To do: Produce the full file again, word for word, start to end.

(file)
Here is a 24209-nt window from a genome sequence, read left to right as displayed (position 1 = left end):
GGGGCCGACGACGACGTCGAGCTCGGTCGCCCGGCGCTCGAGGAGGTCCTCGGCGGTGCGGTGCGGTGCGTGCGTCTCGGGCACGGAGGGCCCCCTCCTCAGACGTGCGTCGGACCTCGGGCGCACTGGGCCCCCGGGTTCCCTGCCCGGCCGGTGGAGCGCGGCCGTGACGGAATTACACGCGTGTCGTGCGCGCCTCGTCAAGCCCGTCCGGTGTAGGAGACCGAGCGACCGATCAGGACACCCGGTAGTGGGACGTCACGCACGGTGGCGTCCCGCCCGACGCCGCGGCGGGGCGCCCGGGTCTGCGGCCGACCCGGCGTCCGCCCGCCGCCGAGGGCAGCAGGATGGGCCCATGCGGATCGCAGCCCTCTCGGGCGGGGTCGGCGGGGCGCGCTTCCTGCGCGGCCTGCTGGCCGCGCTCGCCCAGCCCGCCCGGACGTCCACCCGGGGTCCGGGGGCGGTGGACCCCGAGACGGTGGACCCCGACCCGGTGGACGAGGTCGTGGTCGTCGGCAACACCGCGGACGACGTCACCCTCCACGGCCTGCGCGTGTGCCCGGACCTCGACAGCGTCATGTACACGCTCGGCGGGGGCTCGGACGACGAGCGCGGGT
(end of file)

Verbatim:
Here is a 24209-nt window from a genome sequence, read left to right as displayed (position 1 = left end):
GGGGCCGACGACGACGTCGAGCTCGGTCGCCCGGCGCTCGAGGAGGTCCTCGGCGGTGCGGTGCGGTGCGTGCGTCTCGGGCACGGAGGGCCCCCTCCTCAGACGTGCGTCGGACCTCGGGCGCACTGGGCCCCCGGGTTCCCTGCCCGGCCGGTGGAGCGCGGCCGTGACGGAATTACACGCGTGTCGTGCGCGCCTCGTCAAGCCCGTCCGGTGTAGGAGACCGAGCGACCGATCAGGACACCCGGTAGTGGGACGTCACGCACGGTGGCGTCCCGCCCGACGCCGCGGCGGGGCGCCCGGGTCTGCGGCCGACCCGGCGTCCGCCCGCCGCCGAGGGCAGCAGGATGGGCCCATGCGGATCGCAGCCCTCTCGGGCGGGGTCGGCGGGGCGCGCTTCCTGCGCGGCCTGCTGGCCGCGCTCGCCCAGCCCGCCCGGACGTCCACCCGGGGTCCGGGGGCGGTGGACCCCGAGACGGTGGACCCCGACCCGGTGGACGAGGTCGTGGTCGTCGGCAACACCGCGGACGACGTCACCCTCCACGGCCTGCGCGTGTGCCCGGACCTCGACAGCGTCATGTACACGCTCGGCGGGGGCTCGGACGACGAGCGCGGGT